Breaking a lease can be a costly, and stressful, process.
In NSW for example, if there’s no break fee specified in your tenancy agreement, which there often isn’t, then it can just come down to a process of negotiation with your landlord, who can ask for compensation.
Your landlord could ask for funds to cover loss of rent, advertising and a letting fee if they use an agent – and all of these costs can amount to thousands, according to Fair Trading NSW.
But there’s one way tenants could get out of paying any costs, and that’s by finding a new tenant to take over their lease for the remaining period.
Sites like Flatmates.com.au can help you find a tenant to assume your lease, but often it’s through sub-letting, rather than actually taking over your lease.
But for $40, renters wanting to break their lease could find new tenants for their property via a new app called Break Your Lease.
The app claims to match up prospective tenants and properties belonging to tenants who can’t honour their lease anymore. It costs $40 to register the lease you want to break, but that’s the only fee.
“This means that no termination fee is applicable because the tenants have found someone new to take over the lease, and they can leave before their lease is up,” said the app’s founder Richard Saville.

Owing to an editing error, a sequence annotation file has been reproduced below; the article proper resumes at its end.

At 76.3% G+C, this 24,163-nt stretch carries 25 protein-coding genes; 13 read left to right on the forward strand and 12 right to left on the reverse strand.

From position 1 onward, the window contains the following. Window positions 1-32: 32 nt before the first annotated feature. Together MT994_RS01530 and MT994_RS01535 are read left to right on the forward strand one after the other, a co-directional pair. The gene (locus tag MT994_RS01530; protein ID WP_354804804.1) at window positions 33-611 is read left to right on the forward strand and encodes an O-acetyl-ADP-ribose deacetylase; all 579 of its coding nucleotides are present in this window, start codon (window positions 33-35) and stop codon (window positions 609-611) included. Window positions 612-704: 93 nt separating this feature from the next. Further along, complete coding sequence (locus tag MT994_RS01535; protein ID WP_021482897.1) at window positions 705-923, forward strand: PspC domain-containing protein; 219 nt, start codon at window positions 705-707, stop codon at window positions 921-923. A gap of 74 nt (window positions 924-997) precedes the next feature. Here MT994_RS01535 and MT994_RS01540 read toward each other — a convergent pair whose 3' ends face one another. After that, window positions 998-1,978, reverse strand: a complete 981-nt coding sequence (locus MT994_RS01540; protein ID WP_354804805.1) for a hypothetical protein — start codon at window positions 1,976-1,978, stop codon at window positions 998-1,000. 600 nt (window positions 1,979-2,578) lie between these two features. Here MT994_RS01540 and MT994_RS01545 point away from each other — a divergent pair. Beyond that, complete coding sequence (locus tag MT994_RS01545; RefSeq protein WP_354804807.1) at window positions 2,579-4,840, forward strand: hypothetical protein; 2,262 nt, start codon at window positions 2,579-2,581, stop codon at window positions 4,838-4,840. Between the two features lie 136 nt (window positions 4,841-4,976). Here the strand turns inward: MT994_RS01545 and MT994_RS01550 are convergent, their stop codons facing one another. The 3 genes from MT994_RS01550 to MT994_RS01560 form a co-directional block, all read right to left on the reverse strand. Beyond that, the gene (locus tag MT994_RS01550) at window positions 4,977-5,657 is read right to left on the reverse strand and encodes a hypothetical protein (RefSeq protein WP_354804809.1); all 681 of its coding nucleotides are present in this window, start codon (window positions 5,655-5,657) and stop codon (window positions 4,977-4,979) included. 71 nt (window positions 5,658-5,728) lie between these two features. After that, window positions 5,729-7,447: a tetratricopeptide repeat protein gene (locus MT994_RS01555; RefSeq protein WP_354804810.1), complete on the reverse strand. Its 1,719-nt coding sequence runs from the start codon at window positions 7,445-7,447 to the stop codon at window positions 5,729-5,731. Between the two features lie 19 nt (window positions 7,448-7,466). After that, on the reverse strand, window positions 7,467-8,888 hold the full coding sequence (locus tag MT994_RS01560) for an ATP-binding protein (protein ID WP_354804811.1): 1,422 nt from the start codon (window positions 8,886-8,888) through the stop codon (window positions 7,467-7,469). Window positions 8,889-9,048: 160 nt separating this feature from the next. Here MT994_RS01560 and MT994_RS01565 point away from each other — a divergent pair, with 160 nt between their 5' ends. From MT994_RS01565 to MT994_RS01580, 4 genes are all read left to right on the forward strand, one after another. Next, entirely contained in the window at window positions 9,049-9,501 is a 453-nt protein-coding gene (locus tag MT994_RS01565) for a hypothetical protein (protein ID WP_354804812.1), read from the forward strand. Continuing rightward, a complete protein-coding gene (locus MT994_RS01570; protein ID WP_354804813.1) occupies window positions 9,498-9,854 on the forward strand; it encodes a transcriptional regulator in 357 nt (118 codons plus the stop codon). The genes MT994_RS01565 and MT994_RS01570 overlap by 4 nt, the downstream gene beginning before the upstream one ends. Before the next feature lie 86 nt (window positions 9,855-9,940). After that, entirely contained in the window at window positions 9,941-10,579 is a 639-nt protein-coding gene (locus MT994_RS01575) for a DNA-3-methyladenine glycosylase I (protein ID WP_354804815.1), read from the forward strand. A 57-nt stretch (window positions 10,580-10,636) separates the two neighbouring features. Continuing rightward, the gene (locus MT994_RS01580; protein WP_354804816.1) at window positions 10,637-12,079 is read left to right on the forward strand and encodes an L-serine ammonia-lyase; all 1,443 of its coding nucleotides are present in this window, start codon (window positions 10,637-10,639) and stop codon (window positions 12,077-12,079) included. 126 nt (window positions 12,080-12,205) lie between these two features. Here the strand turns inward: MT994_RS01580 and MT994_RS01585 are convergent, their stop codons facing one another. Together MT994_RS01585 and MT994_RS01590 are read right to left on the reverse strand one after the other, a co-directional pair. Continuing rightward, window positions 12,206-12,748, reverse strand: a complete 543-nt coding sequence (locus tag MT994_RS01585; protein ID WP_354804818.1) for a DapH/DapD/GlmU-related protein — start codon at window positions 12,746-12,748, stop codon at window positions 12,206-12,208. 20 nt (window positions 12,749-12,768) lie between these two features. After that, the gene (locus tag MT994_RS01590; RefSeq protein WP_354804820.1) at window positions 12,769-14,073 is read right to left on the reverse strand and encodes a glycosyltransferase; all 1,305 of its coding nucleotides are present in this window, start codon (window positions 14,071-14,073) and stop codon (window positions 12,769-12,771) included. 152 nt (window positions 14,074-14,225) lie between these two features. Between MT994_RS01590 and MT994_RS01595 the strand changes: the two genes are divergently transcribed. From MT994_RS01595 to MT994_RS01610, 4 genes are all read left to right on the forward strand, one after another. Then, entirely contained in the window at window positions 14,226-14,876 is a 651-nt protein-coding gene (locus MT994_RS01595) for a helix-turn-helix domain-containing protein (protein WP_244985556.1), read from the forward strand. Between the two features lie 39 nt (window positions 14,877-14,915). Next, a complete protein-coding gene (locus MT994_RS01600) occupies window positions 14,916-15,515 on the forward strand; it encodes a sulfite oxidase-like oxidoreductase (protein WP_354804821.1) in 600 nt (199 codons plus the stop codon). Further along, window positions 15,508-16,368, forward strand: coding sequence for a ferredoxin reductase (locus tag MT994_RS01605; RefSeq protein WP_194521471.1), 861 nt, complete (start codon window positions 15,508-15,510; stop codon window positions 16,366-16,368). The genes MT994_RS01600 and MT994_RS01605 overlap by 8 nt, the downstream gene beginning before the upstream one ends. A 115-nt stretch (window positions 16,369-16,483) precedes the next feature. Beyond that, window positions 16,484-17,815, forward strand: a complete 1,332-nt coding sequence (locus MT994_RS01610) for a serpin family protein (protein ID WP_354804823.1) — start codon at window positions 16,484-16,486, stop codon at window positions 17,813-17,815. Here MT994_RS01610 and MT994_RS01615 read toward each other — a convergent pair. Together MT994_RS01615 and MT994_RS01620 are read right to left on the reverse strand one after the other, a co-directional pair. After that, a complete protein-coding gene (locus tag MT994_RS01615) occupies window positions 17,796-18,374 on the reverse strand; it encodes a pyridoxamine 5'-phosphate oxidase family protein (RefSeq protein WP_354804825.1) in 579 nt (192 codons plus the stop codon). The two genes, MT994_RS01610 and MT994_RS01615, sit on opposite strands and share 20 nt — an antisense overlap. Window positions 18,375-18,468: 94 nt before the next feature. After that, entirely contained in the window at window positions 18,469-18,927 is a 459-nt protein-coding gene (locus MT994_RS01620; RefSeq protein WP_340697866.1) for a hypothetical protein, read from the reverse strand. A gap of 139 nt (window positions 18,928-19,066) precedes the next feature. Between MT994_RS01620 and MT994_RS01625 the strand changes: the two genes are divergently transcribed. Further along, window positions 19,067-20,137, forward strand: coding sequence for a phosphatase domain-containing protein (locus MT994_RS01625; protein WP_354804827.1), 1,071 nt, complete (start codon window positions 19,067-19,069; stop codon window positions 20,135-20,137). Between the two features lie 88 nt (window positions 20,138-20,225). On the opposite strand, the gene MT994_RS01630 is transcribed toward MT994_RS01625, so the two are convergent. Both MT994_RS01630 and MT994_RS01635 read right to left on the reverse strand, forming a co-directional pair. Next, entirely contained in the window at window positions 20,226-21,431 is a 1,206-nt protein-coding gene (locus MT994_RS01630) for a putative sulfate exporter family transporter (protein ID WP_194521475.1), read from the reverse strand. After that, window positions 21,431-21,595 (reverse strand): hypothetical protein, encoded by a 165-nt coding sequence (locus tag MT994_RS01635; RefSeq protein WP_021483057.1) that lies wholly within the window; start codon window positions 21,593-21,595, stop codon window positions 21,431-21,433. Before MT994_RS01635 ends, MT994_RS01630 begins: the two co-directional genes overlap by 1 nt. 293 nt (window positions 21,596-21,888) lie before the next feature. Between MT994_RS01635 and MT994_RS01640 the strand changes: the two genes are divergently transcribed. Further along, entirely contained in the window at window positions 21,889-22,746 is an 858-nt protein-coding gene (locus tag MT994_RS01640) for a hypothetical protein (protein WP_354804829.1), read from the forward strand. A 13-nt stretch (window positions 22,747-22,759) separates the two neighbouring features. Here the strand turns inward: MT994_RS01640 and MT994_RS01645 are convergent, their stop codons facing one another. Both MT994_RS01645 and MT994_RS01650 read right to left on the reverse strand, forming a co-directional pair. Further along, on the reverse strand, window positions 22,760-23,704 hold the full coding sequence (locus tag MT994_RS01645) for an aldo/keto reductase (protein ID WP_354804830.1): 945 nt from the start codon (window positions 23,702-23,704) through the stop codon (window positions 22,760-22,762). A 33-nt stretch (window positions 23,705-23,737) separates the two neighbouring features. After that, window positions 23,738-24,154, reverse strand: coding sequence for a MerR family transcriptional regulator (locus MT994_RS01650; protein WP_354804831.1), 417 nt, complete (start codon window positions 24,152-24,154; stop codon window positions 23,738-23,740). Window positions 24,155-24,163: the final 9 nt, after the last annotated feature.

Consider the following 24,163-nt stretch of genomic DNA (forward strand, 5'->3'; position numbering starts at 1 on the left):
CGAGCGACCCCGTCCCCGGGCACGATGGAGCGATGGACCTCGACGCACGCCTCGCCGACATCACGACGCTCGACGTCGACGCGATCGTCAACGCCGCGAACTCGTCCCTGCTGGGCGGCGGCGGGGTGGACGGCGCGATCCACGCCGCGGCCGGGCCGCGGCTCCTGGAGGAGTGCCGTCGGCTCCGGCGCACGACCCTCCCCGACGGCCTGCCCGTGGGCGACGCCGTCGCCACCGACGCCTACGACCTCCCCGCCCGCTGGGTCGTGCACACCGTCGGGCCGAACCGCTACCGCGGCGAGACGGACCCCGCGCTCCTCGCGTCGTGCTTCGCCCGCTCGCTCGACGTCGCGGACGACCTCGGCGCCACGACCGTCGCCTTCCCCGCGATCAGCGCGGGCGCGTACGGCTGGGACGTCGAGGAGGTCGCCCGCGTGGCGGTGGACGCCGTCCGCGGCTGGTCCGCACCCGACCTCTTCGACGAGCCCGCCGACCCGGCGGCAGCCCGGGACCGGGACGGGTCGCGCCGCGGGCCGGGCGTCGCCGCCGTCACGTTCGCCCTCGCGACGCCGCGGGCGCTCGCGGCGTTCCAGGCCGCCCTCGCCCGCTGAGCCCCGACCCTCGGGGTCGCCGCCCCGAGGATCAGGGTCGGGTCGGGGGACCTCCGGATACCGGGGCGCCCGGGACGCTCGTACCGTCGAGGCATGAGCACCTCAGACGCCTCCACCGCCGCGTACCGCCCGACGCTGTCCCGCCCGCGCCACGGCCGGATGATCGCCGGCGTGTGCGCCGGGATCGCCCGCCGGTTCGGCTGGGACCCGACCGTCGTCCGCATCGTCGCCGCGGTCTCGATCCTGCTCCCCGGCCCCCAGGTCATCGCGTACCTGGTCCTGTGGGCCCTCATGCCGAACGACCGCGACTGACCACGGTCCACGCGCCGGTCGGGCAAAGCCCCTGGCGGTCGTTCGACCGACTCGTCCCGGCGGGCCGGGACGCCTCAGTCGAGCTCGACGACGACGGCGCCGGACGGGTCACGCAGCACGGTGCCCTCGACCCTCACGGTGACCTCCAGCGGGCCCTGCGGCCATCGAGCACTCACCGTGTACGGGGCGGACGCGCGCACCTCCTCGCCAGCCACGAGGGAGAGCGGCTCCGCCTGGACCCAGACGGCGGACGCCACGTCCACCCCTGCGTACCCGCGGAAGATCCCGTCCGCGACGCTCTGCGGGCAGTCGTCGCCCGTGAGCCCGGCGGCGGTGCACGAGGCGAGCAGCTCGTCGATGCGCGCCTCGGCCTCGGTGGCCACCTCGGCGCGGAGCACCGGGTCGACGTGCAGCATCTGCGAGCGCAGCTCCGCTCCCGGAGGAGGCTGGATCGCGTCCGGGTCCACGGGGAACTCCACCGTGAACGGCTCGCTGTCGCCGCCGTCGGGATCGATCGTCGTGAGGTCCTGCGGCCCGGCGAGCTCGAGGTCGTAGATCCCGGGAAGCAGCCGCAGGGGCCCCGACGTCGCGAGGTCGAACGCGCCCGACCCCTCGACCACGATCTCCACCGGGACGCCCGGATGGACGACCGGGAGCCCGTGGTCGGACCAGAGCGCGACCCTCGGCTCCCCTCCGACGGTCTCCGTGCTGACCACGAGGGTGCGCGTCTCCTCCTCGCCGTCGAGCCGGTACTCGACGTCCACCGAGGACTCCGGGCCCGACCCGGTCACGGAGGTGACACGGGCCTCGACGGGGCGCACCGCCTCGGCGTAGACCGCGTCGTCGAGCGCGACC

And it’s come at a good time. The pandemic saw around one million Aussies lose their jobs at the peak of unemployment, meaning many weren’t able to pay their leases.
While the Government put eviction moratoriums in place to stop Ausses getting booted from their rentals during Covid-19, when these end, it’s likely many Aussies still won’t be able to foot the bill.
“The economy right now is not stable, which means people cannot afford their leases, and these tenants will be unable to stay in their current lease,” Saville said.
“The only way tenants could leave their lease, until now, was to pay a large termination fee or run around trying to find a friend or acquaintance interested in taking over the lease.”
Saville said the idea came to him while he was working in real estate and clients would ask to break their leases, leaving him to find a replacement.
“[I figured] why not create a better option that will ensure these people are actually brought to us?” he said.
It’s good news for agents too, who don’t need to do the hard yards to find a replacement tenant for their clients.
The app offers commercial lease takeovers too, but those come with a $70 registration fee.
Around 700,000 Aussies have downloaded the app since it launched in May.
Can my landlord say no to a new tenant?
Your landlord could withhold consent, but it has to be reasonable to do so, according to the Tenants’ Union of NSW.
The landlord could withhold consent if the number of proposed occupants is more than allowed by the tenancy agreement, or if the proposed tenant is listed on a tenant database.
The landlord can also withhold consent if they reasonably think the premises will be overcrowded.
If you write to the landlord with evidence that the tenant can pay the rent, and that they are of good character, then it’s likely the landlord will agree to let you transfer the tenancy.
If they do withhold consent, you can apply to the Tribunal in your state for an order that allows you to transfer your lease, and the Tribunal will decide on the matter.
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